By Robin Mess, CEO, big xyt
The rise of quantitative analysis is mirrored by a rise in demand for its fuel – data. With one feeding the other, investment firms and banks are increasingly reliant upon products and services that can be tested and proven in a way that for many markets was impossible ten years ago. As a result, the use of outsourced tick data provision is becoming prevalent in order to support that rapid growth.
Tick data – capture of the price, time and volume for every order and execution across the instruments on a given trading venue – can provide enormous value for exchanges, broker-dealers and asset managers in this context. Ten years ago, it was seen as the preserve of firms building execution algorithms. Now that demand reaches across an enterprise. From compliance to business growth, tick data sits behind many key decisions.
Feeding the appetite
The investment strategies that drive execution algorithms are increasingly quantitative and therefore dependent upon data, against which back testing must be conducted.
Compliance with a plethora of new regulations will also require banks and other market participants to provide new risk and liquidity assessments, contingent upon good understanding of market activity.
Appetite is one thing, consumption is another however. Building a store of tick data that can be used by more than one trading desk or business area can be challenging. Firstly, it takes time to build organically. Secondly, it has to capture a range of markets, with any new data collection starting afresh. Third, the technology underpinning it has to be flexible or risk becoming redundant to demand.
For example, the business logic for one end user may not support the needs of another. Requirements can be subject to change – as a result of regulatory demand as much as changes to the business model – and the systems which process the data will need to adapt to fit new output.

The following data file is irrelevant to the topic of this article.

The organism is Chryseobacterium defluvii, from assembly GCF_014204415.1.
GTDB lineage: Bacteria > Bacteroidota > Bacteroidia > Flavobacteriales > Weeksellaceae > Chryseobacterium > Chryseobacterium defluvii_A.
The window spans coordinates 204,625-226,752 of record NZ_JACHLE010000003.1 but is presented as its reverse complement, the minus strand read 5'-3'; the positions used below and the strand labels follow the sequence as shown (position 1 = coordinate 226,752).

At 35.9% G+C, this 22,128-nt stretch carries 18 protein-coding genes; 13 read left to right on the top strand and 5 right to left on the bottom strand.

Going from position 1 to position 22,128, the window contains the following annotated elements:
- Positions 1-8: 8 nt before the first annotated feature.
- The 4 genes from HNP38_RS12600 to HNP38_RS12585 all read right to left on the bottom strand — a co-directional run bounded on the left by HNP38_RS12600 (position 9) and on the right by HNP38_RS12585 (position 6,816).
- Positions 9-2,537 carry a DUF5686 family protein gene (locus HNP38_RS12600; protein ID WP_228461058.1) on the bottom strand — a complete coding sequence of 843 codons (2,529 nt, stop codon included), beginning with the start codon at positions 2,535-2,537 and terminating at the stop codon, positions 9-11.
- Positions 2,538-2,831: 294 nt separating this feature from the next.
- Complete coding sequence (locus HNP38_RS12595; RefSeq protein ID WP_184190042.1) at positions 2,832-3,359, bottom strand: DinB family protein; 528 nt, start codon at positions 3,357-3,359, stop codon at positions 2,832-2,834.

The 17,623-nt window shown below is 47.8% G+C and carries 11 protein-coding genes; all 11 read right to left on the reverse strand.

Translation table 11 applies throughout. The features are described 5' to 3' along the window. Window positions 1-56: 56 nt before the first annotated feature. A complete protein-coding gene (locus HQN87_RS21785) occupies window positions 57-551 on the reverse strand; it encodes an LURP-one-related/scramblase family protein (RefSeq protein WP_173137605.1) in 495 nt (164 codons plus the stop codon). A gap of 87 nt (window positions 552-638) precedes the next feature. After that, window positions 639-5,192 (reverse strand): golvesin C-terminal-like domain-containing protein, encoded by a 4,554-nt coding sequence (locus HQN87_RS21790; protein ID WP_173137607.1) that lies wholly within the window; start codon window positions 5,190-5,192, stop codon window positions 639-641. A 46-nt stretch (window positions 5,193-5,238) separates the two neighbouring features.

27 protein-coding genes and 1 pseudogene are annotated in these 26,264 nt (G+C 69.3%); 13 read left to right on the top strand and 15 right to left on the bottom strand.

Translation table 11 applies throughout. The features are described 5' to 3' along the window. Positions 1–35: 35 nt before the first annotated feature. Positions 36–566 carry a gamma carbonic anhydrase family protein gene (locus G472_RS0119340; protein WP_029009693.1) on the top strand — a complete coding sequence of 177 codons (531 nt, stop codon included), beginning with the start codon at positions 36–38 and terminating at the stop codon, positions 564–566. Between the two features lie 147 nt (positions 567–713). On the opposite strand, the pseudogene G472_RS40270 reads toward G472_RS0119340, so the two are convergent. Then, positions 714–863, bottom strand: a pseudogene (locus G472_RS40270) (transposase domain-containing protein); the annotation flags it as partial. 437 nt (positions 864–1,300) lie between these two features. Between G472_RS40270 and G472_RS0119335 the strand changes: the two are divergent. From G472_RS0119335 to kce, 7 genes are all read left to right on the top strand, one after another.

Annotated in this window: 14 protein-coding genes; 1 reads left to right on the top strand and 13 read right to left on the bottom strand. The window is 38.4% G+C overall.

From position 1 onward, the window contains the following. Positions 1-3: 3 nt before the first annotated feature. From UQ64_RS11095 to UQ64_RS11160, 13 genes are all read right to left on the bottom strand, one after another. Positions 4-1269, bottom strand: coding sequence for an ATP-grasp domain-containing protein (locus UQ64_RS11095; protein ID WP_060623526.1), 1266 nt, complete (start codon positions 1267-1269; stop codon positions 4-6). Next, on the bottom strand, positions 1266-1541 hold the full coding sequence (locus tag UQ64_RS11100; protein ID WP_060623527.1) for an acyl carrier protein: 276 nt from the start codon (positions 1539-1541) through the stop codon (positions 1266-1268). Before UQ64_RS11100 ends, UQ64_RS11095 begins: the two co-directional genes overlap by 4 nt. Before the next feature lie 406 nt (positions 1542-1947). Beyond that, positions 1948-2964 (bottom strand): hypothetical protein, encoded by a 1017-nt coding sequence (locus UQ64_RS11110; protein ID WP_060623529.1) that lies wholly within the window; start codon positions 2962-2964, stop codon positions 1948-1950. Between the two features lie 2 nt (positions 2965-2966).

Rebalancing total cost of ownership
Together those challenges create a complex and potentially expensive technology problem. Even firms who have successfully developed their own tick-data stores see the costs for sustaining those stores increasing. If they are to carry on supporting them, they have to rebalance the total cost of ownership by sharing that support across the wider business to mutualise expenditure.
When a business is opening up to new markets it can be starting from scratch in the process of data collection, aggregation and normalisation. The choice is then either to scale up existing internal services and repurpose them, or to look outside the firm for a partner that can provide that service immediately.
Increasingly partnership is proving the best way forward. Accessing data sets as and when you need them, with the management of data entrusted to a well-resourced specialist, can help a business to be competitive with far lower levels of risk than a firm which puts efforts into the unknown via an in-house development.
A third party can deliver quality-assessed data in order to support any function, faster than a build project and with the ability to add more resource if necessary. That gives a buy- or sell-side firm the flexibility to grow where they find opportunity. By focusing on their own core strengths while supported with tick-data-as-a-service, they can get ahead of the pack.